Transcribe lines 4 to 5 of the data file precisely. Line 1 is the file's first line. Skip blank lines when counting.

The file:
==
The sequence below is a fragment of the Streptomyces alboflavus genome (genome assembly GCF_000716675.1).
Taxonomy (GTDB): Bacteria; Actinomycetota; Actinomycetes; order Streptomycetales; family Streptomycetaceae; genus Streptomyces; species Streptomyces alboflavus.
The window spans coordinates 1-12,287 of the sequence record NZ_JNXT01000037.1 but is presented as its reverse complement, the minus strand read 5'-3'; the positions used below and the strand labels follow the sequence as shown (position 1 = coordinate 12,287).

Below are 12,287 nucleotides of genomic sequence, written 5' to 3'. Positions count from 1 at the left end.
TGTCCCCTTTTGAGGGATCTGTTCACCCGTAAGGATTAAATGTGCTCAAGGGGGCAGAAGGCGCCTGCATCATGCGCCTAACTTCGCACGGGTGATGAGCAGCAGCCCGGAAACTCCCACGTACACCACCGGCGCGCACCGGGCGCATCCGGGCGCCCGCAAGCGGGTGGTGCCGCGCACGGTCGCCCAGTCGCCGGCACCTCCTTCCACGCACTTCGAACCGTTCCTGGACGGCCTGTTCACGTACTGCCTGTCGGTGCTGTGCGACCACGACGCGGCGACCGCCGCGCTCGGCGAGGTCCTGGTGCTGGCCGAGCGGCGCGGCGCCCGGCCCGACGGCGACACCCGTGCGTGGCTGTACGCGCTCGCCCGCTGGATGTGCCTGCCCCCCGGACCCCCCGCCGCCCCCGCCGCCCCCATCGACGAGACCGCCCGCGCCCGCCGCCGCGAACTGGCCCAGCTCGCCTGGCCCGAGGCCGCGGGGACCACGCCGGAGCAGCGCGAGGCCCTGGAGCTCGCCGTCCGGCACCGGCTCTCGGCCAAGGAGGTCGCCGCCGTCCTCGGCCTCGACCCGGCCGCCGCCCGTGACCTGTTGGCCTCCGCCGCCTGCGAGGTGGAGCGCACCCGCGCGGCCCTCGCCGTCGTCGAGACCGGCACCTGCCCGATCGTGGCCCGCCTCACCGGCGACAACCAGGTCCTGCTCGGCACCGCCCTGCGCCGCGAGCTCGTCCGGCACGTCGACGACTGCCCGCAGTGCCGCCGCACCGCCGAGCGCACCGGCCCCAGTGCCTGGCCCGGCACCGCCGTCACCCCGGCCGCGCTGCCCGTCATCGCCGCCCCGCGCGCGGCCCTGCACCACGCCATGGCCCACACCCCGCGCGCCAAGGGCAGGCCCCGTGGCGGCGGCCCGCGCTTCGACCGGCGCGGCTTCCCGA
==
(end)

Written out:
Below are 12,287 nucleotides of genomic sequence, written 5' to 3'. Positions count from 1 at the left end.
TGTCCCCTTTTGAGGGATCTGTTCACCCGTAAGGATTAAATGTGCTCAAGGGGGCAGAAGGCGCCTGCATCATGCGCCTAACTTCGCACGGGTGATGAGCAGCAGCCCGGAAACTCCCACGTACACCACCGGCGCGCACCGGGCGCATCCGGGCGCCCGCAAGCGGGTGGTGCCGCGCACGGTCGCCCAGTCGCCGGCACCTCCTTCCACGCACTTCGAACCGTTCCTGGACGGCCTGTTCACGTACTGCCTGTCGGTGCTGTGCGACCACGACGCGGCGACCGCCGCGCTCGGCGAGGTCCTGGTGCTGGCCGAGCGGCGCGGCGCCCGGCCCGACGGCGACACCCGTGCGTGGCTGTACGCGCTCGCCCGCTGGATGTGCCTGCCCCCCGGACCCCCCGCCGCCCCCGCCGCCCCCATCGACGAGACCGCCCGCGCCCGCCGCCGCGAACTGGCCCAGCTCGCCTGGCCCGAGGCCGCGGGGACCACGCCGGAGCAGCGCGAGGCCCTGGAGCTCGCCGTCCGGCACCGGCTCTCGGCCAAGGAGGTCGCCGCCGTCCTCGGCCTCGACCCGGCCGCCGCCCGTGACCTGTTGGCCTCCGCCGCCTGCGAGGTGGAGCGCACCCGCGCGGCCCTCGCCGTCGTCGAGACCGGCACCTGCCCGATCGTGGCCCGCCTCACCGGCGACAACCAGGTCCTGCTCGGCACCGCCCTGCGCCGCGAGCTCGTCCGGCACGTCGACGACTGCCCGCAGTGCCGCCGCACCGCCGAGCGCACCGGCCCCAGTGCCTGGCCCGGCACCGCCGTCACCCCGGCCGCGCTGCCCGTCATCGCCGCCCCGCGCGCGGCCCTGCACCACGCCATGGCCCACACCCCGCGCGCCAAGGGCAGGCCCCGTGGCGGCGGCCCGCGCTTCGACCGGCGCGGCTTCCCGA